Are you creating a flyer for a conference and need a description of Michigan Tech?
Is it Mechanical Engineering-Engineering Mechanics, ME-EM, or MEEM?
Do I include the “www” when spelling out URLs?
Our brand has its own language. Specific. Straightforward. Honest. We’re down-to-earth, raw, and gritty. When talking about Michigan Tech we choose our words carefully.
Beneath the messaging and brand language are the actual words and these have their own set of rules.
Our Editorial Guide is a quick-reference tool for writing about Michigan Tech. It’s our rulebook.
While we normally follow the Chicago Manual of Style, there are rules unique to Michigan Tech.
- We downstyle capitalization to be clear and readable. We avoid an alphabet soup of acronyms, long strings of formal titles, and overuse of exclamation points. We say “use” not “useage.”
- EXAMPLE: Glenn Mroz, University President, spoke to a diverse host of people at this year’s annual Alumni Reunion about exciting new additions to Michigan Tech’s strategic plan, including the recent emphasis on things such as innovation and entrepreneurship, which until recently had been unknown to many of those in attendance!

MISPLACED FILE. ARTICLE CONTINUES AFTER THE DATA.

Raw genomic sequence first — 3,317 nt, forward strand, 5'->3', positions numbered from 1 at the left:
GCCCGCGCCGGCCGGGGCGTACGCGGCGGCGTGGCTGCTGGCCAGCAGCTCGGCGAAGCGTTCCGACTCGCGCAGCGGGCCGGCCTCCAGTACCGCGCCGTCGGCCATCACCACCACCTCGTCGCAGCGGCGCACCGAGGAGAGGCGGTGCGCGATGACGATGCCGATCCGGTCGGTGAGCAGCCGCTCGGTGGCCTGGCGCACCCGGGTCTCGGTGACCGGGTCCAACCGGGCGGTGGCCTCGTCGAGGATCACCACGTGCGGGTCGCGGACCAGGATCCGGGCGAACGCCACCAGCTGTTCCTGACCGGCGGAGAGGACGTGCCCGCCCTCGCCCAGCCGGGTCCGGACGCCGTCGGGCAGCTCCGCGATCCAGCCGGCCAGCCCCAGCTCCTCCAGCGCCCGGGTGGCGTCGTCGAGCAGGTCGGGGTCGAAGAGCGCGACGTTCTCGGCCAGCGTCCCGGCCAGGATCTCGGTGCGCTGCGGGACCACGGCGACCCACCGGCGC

- DOWNSTYLED: At Alumni Reunion, President Glenn Mroz presented the University’s new strategic plan emphasizing innovation and entrepreneurship.
- We are specific. We give exact figures instead of writing “a number of.” We list specific services and details activities instead of “and much more.”
- We avoid trite phrases and clichés like “hands-on learning.” We give the details. We show, not tell.
- We spell out numbers one through nine, and express numbers 10 and up numerically.
- We eliminate useless words: extra ofs, thats, and whiches, Note: and as noted, see below, following are, according to, pictured is, and other state-the-obvious phrases that are speed bumps for text-weary readers.
The guide also includes sections on describing Michigan Tech, building names and titles, capitalization, punctuation, dates, times, and numbers. It can be downloaded and printed, or accessed online.
Questions or Suggestions?
The writers in University Marketing and Communications occasionally update the guide to correct inconsistencies or balance word use with design. Please let us know if you have questions or suggestions. (firstname.lastname@example.org)
The right words complement our messaging. Let our Editorial Guide help keep you on brand.